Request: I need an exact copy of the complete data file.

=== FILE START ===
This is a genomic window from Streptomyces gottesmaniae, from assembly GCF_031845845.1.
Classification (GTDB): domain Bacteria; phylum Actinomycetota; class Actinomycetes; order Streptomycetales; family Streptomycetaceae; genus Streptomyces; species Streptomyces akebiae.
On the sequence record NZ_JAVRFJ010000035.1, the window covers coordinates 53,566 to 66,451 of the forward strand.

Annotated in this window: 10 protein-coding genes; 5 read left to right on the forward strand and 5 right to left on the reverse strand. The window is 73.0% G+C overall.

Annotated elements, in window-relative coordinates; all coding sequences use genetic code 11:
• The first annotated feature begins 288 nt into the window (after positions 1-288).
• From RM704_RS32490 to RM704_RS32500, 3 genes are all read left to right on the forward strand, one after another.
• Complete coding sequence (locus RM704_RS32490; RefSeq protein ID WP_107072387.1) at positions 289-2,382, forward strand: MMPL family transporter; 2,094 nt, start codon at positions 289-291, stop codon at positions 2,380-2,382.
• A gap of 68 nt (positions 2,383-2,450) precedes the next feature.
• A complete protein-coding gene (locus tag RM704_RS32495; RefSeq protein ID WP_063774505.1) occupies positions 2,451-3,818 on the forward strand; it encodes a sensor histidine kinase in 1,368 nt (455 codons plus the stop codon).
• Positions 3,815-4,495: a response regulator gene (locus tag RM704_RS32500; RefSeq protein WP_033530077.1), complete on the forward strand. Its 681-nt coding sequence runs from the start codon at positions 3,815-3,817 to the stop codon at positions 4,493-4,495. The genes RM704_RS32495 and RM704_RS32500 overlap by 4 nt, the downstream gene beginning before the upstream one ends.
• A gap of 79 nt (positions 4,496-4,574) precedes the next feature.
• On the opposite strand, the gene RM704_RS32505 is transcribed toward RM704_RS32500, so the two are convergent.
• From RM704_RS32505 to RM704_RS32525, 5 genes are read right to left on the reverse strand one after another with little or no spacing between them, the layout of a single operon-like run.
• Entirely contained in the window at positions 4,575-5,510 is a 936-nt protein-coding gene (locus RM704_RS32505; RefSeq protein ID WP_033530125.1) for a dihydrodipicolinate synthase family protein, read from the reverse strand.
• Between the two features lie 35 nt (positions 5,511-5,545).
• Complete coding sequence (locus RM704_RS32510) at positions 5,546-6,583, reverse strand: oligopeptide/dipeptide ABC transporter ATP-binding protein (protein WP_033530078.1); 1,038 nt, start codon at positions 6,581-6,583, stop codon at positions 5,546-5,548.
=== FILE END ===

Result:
This is a genomic window from Streptomyces gottesmaniae, from assembly GCF_031845845.1.
Classification (GTDB): domain Bacteria; phylum Actinomycetota; class Actinomycetes; order Streptomycetales; family Streptomycetaceae; genus Streptomyces; species Streptomyces akebiae.
On the sequence record NZ_JAVRFJ010000035.1, the window covers coordinates 53,566 to 66,451 of the forward strand.

Annotated in this window: 10 protein-coding genes; 5 read left to right on the forward strand and 5 right to left on the reverse strand. The window is 73.0% G+C overall.

Annotated elements, in window-relative coordinates; all coding sequences use genetic code 11:
• The first annotated feature begins 288 nt into the window (after positions 1-288).
• From RM704_RS32490 to RM704_RS32500, 3 genes are all read left to right on the forward strand, one after another.
• Complete coding sequence (locus RM704_RS32490; RefSeq protein ID WP_107072387.1) at positions 289-2,382, forward strand: MMPL family transporter; 2,094 nt, start codon at positions 289-291, stop codon at positions 2,380-2,382.
• A gap of 68 nt (positions 2,383-2,450) precedes the next feature.
• A complete protein-coding gene (locus tag RM704_RS32495; RefSeq protein ID WP_063774505.1) occupies positions 2,451-3,818 on the forward strand; it encodes a sensor histidine kinase in 1,368 nt (455 codons plus the stop codon).
• Positions 3,815-4,495: a response regulator gene (locus tag RM704_RS32500; RefSeq protein WP_033530077.1), complete on the forward strand. Its 681-nt coding sequence runs from the start codon at positions 3,815-3,817 to the stop codon at positions 4,493-4,495. The genes RM704_RS32495 and RM704_RS32500 overlap by 4 nt, the downstream gene beginning before the upstream one ends.
• A gap of 79 nt (positions 4,496-4,574) precedes the next feature.
• On the opposite strand, the gene RM704_RS32505 is transcribed toward RM704_RS32500, so the two are convergent.
• From RM704_RS32505 to RM704_RS32525, 5 genes are read right to left on the reverse strand one after another with little or no spacing between them, the layout of a single operon-like run.
• Entirely contained in the window at positions 4,575-5,510 is a 936-nt protein-coding gene (locus RM704_RS32505; RefSeq protein ID WP_033530125.1) for a dihydrodipicolinate synthase family protein, read from the reverse strand.
• Between the two features lie 35 nt (positions 5,511-5,545).
• Complete coding sequence (locus RM704_RS32510) at positions 5,546-6,583, reverse strand: oligopeptide/dipeptide ABC transporter ATP-binding protein (protein WP_033530078.1); 1,038 nt, start codon at positions 6,581-6,583, stop codon at positions 5,546-5,548.